ONBees and campfires hum at the end of a dirt road on the edge of Stock Island.

Known only to lucky kayakers and some locals, Island Farm in Lost Beach is finally opening its shores and sharing the sweetness with Fire + Honey, a weekend campfire series reserved for reservations only.

“It transports you,” said owner Eric Dickstein. “It’s funny because we meet people all the time. And they just say, “We never knew it existed.”

Dickstein, a native of New Jersey, bought the island property 15 years ago with the intent of raising bees and ultimately creating a community-based farming initiative. There are currently a few hundred beehives on the Island Farm, all of which produce mangrove honey, and spring is high time for production. “The bees are kept busy when the plants start to bloom. We have black, white and red mangroves. Above all, mangrove honey is one of the best. Because the mangroves bloom at different times, we have an extended season, ”said Dickstein. The locally produced Island Farm Honey is offered to guests around the campfire as a welcome addition to a traditional s’more.

Eric Dickstein from Island Farm.

Island Farm is committed to both sweetness and sustainability. Nothing is lost as an off-grid property. “There are no pieces of sea debris leaving the island. We even use the seaweed. It dries, composts and helps with soil nitrogen. It is a natural fertilizer. We use everything. The ashes from the bonfires help with the alkalinity in the soil and reduce insects around the beehives. Everything is a complete system, ”said Dickstein.

The cyclical support model is reflected in the Fire + Honey campfire events. The weekend celebration introduces the community to Island Farm and subsidizes the high cost of farming. “The agricultural side is very expensive. These events make people come out, taste the honey and get to know us while getting out in nature. It also supports our beekeeping and planned growth. “

A campfire revelers.

Restoring Lost Beach’s natural beauty was a labor of love for Dickstein and his crew. “We have removed about 60 dumpsters with rubbish and plastic so far.” The resulting postcard-perfect appearance inspired the name Lost Beach. “We call it the lost beach because it was lost and we have found it now.”

The finding could not have come at a better time. “There is a big movement in the state towards agrotourism. This is the perfect place for that and with COVID restrictions, the community needs more outdoor things like this so that we’re not just a one horse town. ”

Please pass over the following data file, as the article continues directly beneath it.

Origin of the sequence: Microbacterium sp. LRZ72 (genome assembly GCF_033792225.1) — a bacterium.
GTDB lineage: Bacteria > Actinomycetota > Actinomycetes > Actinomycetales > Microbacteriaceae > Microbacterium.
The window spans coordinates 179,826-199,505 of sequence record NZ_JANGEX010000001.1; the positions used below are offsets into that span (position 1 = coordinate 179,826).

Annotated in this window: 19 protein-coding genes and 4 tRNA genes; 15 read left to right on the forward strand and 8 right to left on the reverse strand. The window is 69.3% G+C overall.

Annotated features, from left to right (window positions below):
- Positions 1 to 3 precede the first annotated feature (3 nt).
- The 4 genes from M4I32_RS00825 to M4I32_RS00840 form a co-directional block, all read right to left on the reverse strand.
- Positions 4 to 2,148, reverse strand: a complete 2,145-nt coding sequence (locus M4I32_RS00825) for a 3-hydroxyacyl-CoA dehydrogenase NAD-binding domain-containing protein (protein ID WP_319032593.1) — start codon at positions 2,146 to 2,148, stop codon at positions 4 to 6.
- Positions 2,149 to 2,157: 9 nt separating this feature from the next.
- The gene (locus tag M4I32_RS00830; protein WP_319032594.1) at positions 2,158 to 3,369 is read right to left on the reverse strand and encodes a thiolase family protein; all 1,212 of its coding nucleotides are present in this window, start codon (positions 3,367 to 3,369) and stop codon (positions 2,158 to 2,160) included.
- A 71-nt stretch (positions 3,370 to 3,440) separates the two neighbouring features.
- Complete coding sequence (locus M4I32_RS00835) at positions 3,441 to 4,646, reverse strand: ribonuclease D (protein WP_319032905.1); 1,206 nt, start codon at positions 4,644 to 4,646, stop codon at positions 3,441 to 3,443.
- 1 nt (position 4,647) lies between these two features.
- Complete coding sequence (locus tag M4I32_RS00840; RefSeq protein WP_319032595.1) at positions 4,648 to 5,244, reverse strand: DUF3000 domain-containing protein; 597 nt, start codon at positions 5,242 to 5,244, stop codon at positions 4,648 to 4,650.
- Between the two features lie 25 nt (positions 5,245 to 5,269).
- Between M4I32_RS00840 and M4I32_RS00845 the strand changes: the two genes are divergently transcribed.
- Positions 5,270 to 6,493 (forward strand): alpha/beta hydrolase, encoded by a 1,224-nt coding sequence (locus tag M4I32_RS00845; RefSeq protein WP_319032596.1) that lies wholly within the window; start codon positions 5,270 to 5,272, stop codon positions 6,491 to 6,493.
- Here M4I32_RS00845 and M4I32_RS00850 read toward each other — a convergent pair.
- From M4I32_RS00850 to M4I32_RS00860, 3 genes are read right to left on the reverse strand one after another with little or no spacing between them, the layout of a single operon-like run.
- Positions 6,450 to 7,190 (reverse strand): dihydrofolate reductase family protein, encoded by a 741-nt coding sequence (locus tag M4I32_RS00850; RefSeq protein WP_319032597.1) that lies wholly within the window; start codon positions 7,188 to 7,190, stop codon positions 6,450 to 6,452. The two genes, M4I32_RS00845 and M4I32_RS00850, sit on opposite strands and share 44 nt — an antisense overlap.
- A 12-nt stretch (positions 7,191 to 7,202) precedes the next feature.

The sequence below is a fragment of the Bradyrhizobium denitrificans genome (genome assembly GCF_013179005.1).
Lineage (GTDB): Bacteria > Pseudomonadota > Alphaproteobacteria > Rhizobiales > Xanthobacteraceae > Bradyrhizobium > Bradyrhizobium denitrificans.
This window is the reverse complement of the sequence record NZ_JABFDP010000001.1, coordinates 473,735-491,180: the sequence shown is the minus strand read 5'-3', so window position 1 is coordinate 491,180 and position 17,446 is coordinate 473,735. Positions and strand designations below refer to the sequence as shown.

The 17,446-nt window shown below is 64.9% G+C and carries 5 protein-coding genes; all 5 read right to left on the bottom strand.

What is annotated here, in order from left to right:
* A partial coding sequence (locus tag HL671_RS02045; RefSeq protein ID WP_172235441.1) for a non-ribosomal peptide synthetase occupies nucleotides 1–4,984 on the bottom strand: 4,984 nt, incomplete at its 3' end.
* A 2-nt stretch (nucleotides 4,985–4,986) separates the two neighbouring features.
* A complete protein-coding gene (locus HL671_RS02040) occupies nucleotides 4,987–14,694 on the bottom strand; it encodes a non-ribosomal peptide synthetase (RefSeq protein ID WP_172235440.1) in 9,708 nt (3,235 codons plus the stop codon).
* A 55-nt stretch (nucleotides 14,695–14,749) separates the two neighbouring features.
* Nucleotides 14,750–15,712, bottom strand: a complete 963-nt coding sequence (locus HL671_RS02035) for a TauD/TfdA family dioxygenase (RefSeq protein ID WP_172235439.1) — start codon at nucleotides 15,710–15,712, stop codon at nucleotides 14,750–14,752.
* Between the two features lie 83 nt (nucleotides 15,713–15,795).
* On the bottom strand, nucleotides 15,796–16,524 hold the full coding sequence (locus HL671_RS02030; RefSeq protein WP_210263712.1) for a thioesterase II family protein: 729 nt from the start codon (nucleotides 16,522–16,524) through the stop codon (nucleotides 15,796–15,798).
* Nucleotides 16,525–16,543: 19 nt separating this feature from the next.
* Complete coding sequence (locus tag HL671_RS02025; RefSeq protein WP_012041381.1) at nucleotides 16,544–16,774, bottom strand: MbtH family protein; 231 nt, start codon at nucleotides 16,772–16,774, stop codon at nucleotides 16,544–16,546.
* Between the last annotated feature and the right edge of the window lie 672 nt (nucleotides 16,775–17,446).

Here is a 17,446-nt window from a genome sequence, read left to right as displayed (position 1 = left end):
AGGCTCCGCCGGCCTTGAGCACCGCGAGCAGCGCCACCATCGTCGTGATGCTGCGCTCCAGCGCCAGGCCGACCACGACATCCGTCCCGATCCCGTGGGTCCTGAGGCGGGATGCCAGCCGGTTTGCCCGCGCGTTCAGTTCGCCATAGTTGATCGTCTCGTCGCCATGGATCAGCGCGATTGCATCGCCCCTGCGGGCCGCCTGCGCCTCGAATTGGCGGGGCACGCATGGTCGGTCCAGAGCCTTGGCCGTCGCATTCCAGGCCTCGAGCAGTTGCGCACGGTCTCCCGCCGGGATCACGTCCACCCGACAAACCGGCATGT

Dickstein developed the Fire + Honey concept in collaboration with Jenn Stefanacci, owner and queen bee of Downtown Liberty 22 & Co. “Jenn is an incredible high-flyer. She took her time and shared the vision. She was the most passionate person I have met. She just gets it. “

Campfire tool kit.

Getting it was easy for Stefanacci, realizing the property’s unique potential. “I moved to Key West 11 years ago and need to go now to relax. I can do that out here. It’s different from anywhere in the keys. Lost Beach brings me back to the reason I moved here in the first place. “

The appreciation for the Keys community is reflected in the pricing of events and offers a discounted rate to the locals. “Locals keep this island going after hurricanes in September. You have to remember who the heart and soul of this island is,” said Stefanacci.

Campfires are just the beginning for Lost Beach. Right now it’s BYOB, but Dickstein will soon be working with Keys Meads to create an outdoor mead garden and tasting area. The cooperation benefits both companies, as Dickstein supplies the honey used for mead production. In the near future there will be a farm shop with the aptly named The Sweet Spot and a weekend market from next month. Dickstein encourages artists and vendors interested in being part of the market to apply through the Island Farm website.

Also in progress for Island Farm in Lost Beach: farm-to-table dinners, beekeeping workshops and a summer farm camp to get kids excited about farming. “We want parents to have the opportunity to take their children to a place where they can be safe, have fun outside, pull the plug and get back to their roots.”

While there are many expansion ideas out there, simplicity is Dickstein’s ultimate goal. “What we’re trying to do is simple – chairs, fire, honey. I think people appreciate that. We let nature do the work. “

Lost Beach welcomes visitors to its shores.

For Dickstein, community is key, and on-site volunteers are not only welcome, they are absolutely necessary. “It’s a big piece of property and we want to do a lot. It will take a lot of hands. The idea is to make the farm and the beach accessible to more people. Hopefully they will ask, ‘How can we help? How can we get involved? ‘”

Visitors and volunteers are offered the gift of old companionship. “Something special happens when people sit by the fire. You connect. It’s elementary. “

To learn more and connect with these elements, book a Fire & Honey experience on Island Farm’s website at

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